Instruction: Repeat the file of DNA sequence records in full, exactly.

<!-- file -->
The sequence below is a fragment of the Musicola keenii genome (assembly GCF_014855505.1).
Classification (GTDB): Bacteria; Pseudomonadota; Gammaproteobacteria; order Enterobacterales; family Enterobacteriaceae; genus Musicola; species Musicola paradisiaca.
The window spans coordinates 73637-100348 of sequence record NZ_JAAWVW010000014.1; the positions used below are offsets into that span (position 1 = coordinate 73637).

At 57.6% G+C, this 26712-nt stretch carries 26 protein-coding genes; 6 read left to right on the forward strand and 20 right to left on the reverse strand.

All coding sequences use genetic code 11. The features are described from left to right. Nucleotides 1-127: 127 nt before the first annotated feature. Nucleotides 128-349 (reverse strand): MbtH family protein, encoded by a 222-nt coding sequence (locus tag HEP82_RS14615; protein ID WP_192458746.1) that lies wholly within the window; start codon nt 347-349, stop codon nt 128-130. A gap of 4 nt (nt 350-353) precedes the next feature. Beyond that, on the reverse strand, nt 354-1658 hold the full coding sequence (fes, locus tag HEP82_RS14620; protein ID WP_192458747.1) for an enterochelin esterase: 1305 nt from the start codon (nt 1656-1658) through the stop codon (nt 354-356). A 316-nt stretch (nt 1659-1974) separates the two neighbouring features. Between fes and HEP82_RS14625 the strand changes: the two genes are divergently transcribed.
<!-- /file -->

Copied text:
The sequence below is a fragment of the Musicola keenii genome (assembly GCF_014855505.1).
Classification (GTDB): Bacteria; Pseudomonadota; Gammaproteobacteria; order Enterobacterales; family Enterobacteriaceae; genus Musicola; species Musicola paradisiaca.
The window spans coordinates 73637-100348 of sequence record NZ_JAAWVW010000014.1; the positions used below are offsets into that span (position 1 = coordinate 73637).

At 57.6% G+C, this 26712-nt stretch carries 26 protein-coding genes; 6 read left to right on the forward strand and 20 right to left on the reverse strand.

All coding sequences use genetic code 11. The features are described from left to right. Nucleotides 1-127: 127 nt before the first annotated feature. Nucleotides 128-349 (reverse strand): MbtH family protein, encoded by a 222-nt coding sequence (locus tag HEP82_RS14615; protein ID WP_192458746.1) that lies wholly within the window; start codon nt 347-349, stop codon nt 128-130. A gap of 4 nt (nt 350-353) precedes the next feature. Beyond that, on the reverse strand, nt 354-1658 hold the full coding sequence (fes, locus tag HEP82_RS14620; protein ID WP_192458747.1) for an enterochelin esterase: 1305 nt from the start codon (nt 1656-1658) through the stop codon (nt 354-356). A 316-nt stretch (nt 1659-1974) separates the two neighbouring features. Between fes and HEP82_RS14625 the strand changes: the two genes are divergently transcribed.